Thursday, February 07, 2008

What I watch

There is a lot written about how the writers' strike is changing TV viewing habits, and I am clearly following the trend, after I filled my empty evenings with marathons of "Friday Night Lights" and "Lost" DVDs. (I still have much of season 3 of "Lost" to watch, but since the fourth season kicked off last week, there is less of an incentive to crank it out. I'm, for all intents and purposes, caught up.) Since I can't bear to watch night time games shows or dancing shows or even "American Idol" (except sometimes, near the end, when the ridiculous are mostly gone), there are only a few new shows on right now that I am bothering with.

And, some choice reruns, including "Mad Men," the AMC series that won critical acclaim and the Golden Globe for Best Drama, even as I barely knew what it was. Well, luckily, it's being repeated at some random late night hour each week (thank god for DVR so I don't have to find it myself), and I've had the luxury of seeing three episodes so far.

And I love it. First of all, it's set in the early 1960's, a time period that has always fascinated me. (Yes, I lived during much of the decade, so maybe it's a familiarity deeper than I even remember. But my family was not one where Dad came home from work and had a cocktail while Mom bustled around in a newly modernized kitchen.) I love movies from the sixties, the crispness of the black and white, the clean lines of the thin ties and shirt dresses and stark angular furniture. (I would love "The Dick Van Dyke Show" for this reason alone; Van Dyke and Mary Tyler Moore's wonderful comic timing is just gravy.)

"Mad Men" has all of this, with the bonus of 20-20 hindsight, with a bit of snark. We watch as the men of a Madison Avenue ad agency struggle to develop creative for their clients, scoffing at market research and suggestions that consumers could be motivated by anything as Freudian as sex or power. Men strut through the office with clear rules about what the women they pass can or can't do (can: answer phones and bring coffee and sleep with them; can't: expect that they can cross over to become one of the suburban wives and mothers stashed along the Metro North commuter route.) When I watch movies and shows made in the 60's, there isn't, of course, that wink-wink sense of a house of cards about to fall, which "Mad Men" gives in spades. You just know that these guys are going to get theirs, that their bravado will crumble before long.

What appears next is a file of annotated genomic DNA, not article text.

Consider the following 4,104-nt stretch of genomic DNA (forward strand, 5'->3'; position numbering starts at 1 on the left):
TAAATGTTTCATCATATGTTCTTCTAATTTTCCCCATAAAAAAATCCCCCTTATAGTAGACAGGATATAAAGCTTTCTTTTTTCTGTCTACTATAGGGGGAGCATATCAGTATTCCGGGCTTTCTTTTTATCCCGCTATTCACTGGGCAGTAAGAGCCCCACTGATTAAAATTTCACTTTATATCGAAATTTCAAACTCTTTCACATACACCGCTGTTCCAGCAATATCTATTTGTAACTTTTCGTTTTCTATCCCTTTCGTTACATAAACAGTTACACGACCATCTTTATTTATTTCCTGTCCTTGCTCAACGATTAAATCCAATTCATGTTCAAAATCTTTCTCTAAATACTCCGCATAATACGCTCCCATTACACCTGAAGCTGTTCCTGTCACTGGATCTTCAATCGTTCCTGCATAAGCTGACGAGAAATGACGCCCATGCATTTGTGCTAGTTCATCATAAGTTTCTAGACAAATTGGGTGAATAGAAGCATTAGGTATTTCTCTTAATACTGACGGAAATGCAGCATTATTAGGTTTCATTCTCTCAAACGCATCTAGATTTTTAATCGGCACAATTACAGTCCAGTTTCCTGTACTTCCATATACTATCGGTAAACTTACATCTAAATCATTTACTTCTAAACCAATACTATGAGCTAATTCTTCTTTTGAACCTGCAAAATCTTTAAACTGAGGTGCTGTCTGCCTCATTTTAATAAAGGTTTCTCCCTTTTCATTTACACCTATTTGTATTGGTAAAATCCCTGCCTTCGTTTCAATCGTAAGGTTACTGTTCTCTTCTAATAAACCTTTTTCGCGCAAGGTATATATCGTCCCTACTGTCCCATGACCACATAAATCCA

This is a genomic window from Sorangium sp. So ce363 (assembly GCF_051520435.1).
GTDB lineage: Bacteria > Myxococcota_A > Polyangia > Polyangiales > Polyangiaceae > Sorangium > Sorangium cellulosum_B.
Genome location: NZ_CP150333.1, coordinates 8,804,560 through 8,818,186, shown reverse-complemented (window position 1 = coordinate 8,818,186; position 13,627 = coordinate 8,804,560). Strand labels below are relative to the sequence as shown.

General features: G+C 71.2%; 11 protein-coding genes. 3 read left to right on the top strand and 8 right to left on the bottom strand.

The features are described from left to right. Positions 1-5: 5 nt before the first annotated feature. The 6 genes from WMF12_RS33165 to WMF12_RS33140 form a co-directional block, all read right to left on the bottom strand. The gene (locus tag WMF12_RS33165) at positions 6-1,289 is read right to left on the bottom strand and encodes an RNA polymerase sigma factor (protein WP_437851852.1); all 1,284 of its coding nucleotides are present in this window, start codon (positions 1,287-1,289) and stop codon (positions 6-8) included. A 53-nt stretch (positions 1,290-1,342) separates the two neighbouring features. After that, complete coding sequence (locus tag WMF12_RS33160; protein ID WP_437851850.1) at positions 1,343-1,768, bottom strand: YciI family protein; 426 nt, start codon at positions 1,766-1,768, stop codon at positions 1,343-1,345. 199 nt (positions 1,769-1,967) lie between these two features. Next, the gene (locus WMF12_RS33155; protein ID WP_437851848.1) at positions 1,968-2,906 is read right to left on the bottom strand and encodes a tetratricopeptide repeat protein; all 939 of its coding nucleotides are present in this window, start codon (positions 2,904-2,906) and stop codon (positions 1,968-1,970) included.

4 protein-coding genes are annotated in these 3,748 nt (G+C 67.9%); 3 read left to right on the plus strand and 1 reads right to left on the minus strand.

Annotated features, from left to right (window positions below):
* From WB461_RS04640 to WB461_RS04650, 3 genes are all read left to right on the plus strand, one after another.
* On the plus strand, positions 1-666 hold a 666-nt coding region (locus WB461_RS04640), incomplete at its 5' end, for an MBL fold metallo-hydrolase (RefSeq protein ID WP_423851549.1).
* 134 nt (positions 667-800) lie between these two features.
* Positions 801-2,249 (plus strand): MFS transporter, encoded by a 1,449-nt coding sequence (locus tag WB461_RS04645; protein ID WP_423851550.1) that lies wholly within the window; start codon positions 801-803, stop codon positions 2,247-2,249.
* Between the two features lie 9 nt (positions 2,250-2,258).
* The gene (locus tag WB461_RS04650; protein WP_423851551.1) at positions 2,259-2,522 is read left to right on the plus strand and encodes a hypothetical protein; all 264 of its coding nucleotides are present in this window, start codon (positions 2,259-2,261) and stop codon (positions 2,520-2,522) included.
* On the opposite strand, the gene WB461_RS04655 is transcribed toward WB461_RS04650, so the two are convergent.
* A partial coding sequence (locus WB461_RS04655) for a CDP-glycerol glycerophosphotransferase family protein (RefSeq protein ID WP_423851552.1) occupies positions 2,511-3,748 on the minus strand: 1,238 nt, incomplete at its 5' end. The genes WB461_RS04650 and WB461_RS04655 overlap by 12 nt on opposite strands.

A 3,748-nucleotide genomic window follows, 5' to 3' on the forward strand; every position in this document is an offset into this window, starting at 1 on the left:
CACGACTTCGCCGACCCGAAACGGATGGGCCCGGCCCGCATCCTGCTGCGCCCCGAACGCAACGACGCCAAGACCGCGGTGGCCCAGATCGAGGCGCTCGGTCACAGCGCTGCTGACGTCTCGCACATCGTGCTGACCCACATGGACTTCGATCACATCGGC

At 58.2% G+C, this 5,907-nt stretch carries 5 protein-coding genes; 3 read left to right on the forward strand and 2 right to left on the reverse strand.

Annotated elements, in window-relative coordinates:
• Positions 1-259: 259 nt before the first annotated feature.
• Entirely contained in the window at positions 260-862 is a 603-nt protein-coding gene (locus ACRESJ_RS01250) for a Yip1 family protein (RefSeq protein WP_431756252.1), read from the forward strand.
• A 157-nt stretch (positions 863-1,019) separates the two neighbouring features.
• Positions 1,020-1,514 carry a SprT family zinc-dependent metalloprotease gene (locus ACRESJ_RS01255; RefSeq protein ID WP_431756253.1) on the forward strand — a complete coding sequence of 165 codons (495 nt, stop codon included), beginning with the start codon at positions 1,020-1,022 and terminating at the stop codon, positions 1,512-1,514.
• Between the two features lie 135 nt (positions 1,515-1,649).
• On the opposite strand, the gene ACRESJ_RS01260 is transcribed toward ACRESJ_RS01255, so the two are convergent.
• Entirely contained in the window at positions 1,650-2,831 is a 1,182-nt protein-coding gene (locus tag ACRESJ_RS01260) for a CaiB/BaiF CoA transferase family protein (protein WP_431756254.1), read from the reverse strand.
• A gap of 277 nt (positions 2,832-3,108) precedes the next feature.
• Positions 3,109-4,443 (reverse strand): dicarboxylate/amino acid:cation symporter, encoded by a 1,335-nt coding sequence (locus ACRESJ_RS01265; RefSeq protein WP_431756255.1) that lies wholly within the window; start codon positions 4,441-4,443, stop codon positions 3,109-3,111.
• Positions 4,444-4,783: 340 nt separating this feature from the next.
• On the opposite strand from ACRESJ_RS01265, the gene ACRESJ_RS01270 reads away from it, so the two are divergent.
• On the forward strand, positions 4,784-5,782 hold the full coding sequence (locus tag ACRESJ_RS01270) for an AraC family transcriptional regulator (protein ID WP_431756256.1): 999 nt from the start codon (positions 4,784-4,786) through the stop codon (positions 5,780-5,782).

Then there are moments like when one says: "I know you stole that report out of my trash can; it's not like there is a magic machine that can make an exact copy in minutes," and a whole series of observations on child-rearing. (Somehow I think these are intended to make us feel foolish now for our over cautious environment. For example: a young girl is playing "space man" and comes running to her mother with a plastic dry cleaning bag over her head. The mother gets angry, "Sally, you know you are not supposed to do that." Pause for effect. "If I find the clean clothes all over the closet floor, you are so in trouble." Sally giggles through the plastic, and runs off to continue playing in her death trap costume. In another scene the mother is driving and Sally and her brother are rough-housing in the car; forget car seats or seat belts, they are climbing over the seats, arms and legs in all directions, as their mother stares ahead at the road, uncaring. The inference of both being that, of course, we survived back then.)

Since I'm only on episode 3, I imagine this kind of self-aware commentary could become tiring, but at least there is also good story behind it. Another thing that sets it apart from the stuff filmed at the time is a willingness to show us the dirty side - the swearing, the endless smoking (although that was always there, just didn't seem so sinister), the bad boy behavior. Doris Day may consider sleeping with Cary Grant in "That Touch of Mink," but in "Mad Men," a secretary is sent by another to a gynecologist on her first day of work to get birth control pills, an apparent orientation step as casual as ordering desk supplies.) Men in the old movies never seemed this predatory, but the women also never seemed this complicit.

But I still get wooed into thinking that I'm watching something made forty years ago, due to the realism of the scene design and costume. I caught myself wondering about a particular actress, thinking, "Wonder what else she has done? Was she in anything after this?" and then realizing that no, this isn't a young actress who is now in her 60's, this is a young actress herself born while I was in college.


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